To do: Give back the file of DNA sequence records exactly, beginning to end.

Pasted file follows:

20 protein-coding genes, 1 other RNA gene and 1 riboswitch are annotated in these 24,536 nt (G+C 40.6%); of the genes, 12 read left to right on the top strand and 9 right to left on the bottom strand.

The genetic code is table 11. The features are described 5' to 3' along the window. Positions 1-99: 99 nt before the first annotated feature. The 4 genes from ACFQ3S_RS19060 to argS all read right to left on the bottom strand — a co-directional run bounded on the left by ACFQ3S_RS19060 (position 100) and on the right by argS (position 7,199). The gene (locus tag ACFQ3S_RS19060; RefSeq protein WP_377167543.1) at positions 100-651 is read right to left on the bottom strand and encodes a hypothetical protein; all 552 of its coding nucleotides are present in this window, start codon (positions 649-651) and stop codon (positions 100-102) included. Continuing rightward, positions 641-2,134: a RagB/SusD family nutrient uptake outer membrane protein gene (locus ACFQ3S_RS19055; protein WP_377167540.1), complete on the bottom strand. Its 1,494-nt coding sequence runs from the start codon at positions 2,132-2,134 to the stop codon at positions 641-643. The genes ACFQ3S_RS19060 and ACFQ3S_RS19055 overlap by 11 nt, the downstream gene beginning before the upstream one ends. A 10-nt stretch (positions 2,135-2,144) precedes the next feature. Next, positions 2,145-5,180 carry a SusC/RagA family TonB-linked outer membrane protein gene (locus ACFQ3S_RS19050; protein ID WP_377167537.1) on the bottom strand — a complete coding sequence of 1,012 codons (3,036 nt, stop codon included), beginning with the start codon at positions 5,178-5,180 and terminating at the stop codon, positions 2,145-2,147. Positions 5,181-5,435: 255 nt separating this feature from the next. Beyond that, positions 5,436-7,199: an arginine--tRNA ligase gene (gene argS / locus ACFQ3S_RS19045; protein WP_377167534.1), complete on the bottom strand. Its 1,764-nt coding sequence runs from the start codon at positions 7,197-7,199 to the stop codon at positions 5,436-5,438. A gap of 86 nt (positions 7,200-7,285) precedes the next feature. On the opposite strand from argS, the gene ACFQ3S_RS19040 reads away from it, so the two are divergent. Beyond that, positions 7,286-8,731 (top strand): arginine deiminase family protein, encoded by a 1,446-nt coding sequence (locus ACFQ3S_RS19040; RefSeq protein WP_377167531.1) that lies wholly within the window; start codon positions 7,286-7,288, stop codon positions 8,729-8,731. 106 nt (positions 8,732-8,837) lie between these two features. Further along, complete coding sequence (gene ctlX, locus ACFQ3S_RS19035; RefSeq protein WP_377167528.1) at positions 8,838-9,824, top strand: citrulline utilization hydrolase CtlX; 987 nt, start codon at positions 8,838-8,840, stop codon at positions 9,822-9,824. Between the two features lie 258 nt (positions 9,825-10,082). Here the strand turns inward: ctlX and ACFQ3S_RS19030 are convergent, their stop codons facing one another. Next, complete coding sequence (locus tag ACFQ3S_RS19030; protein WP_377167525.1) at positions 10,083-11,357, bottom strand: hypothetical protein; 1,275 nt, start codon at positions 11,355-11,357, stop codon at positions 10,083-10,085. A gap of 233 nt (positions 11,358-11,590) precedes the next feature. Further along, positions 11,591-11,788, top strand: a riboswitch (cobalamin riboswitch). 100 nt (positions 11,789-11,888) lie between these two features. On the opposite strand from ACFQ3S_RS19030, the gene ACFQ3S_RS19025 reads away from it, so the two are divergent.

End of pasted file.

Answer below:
20 protein-coding genes, 1 other RNA gene and 1 riboswitch are annotated in these 24,536 nt (G+C 40.6%); of the genes, 12 read left to right on the top strand and 9 right to left on the bottom strand.

The genetic code is table 11. The features are described 5' to 3' along the window. Positions 1-99: 99 nt before the first annotated feature. The 4 genes from ACFQ3S_RS19060 to argS all read right to left on the bottom strand — a co-directional run bounded on the left by ACFQ3S_RS19060 (position 100) and on the right by argS (position 7,199). The gene (locus tag ACFQ3S_RS19060; RefSeq protein WP_377167543.1) at positions 100-651 is read right to left on the bottom strand and encodes a hypothetical protein; all 552 of its coding nucleotides are present in this window, start codon (positions 649-651) and stop codon (positions 100-102) included. Continuing rightward, positions 641-2,134: a RagB/SusD family nutrient uptake outer membrane protein gene (locus ACFQ3S_RS19055; protein WP_377167540.1), complete on the bottom strand. Its 1,494-nt coding sequence runs from the start codon at positions 2,132-2,134 to the stop codon at positions 641-643. The genes ACFQ3S_RS19060 and ACFQ3S_RS19055 overlap by 11 nt, the downstream gene beginning before the upstream one ends. A 10-nt stretch (positions 2,135-2,144) precedes the next feature. Next, positions 2,145-5,180 carry a SusC/RagA family TonB-linked outer membrane protein gene (locus ACFQ3S_RS19050; protein ID WP_377167537.1) on the bottom strand — a complete coding sequence of 1,012 codons (3,036 nt, stop codon included), beginning with the start codon at positions 5,178-5,180 and terminating at the stop codon, positions 2,145-2,147. Positions 5,181-5,435: 255 nt separating this feature from the next. Beyond that, positions 5,436-7,199: an arginine--tRNA ligase gene (gene argS / locus ACFQ3S_RS19045; protein WP_377167534.1), complete on the bottom strand. Its 1,764-nt coding sequence runs from the start codon at positions 7,197-7,199 to the stop codon at positions 5,436-5,438. A gap of 86 nt (positions 7,200-7,285) precedes the next feature. On the opposite strand from argS, the gene ACFQ3S_RS19040 reads away from it, so the two are divergent. Beyond that, positions 7,286-8,731 (top strand): arginine deiminase family protein, encoded by a 1,446-nt coding sequence (locus ACFQ3S_RS19040; RefSeq protein WP_377167531.1) that lies wholly within the window; start codon positions 7,286-7,288, stop codon positions 8,729-8,731. 106 nt (positions 8,732-8,837) lie between these two features. Further along, complete coding sequence (gene ctlX, locus ACFQ3S_RS19035; RefSeq protein WP_377167528.1) at positions 8,838-9,824, top strand: citrulline utilization hydrolase CtlX; 987 nt, start codon at positions 8,838-8,840, stop codon at positions 9,822-9,824. Between the two features lie 258 nt (positions 9,825-10,082). Here the strand turns inward: ctlX and ACFQ3S_RS19030 are convergent, their stop codons facing one another. Next, complete coding sequence (locus tag ACFQ3S_RS19030; protein WP_377167525.1) at positions 10,083-11,357, bottom strand: hypothetical protein; 1,275 nt, start codon at positions 11,355-11,357, stop codon at positions 10,083-10,085. A gap of 233 nt (positions 11,358-11,590) precedes the next feature. Further along, positions 11,591-11,788, top strand: a riboswitch (cobalamin riboswitch). 100 nt (positions 11,789-11,888) lie between these two features. On the opposite strand from ACFQ3S_RS19030, the gene ACFQ3S_RS19025 reads away from it, so the two are divergent.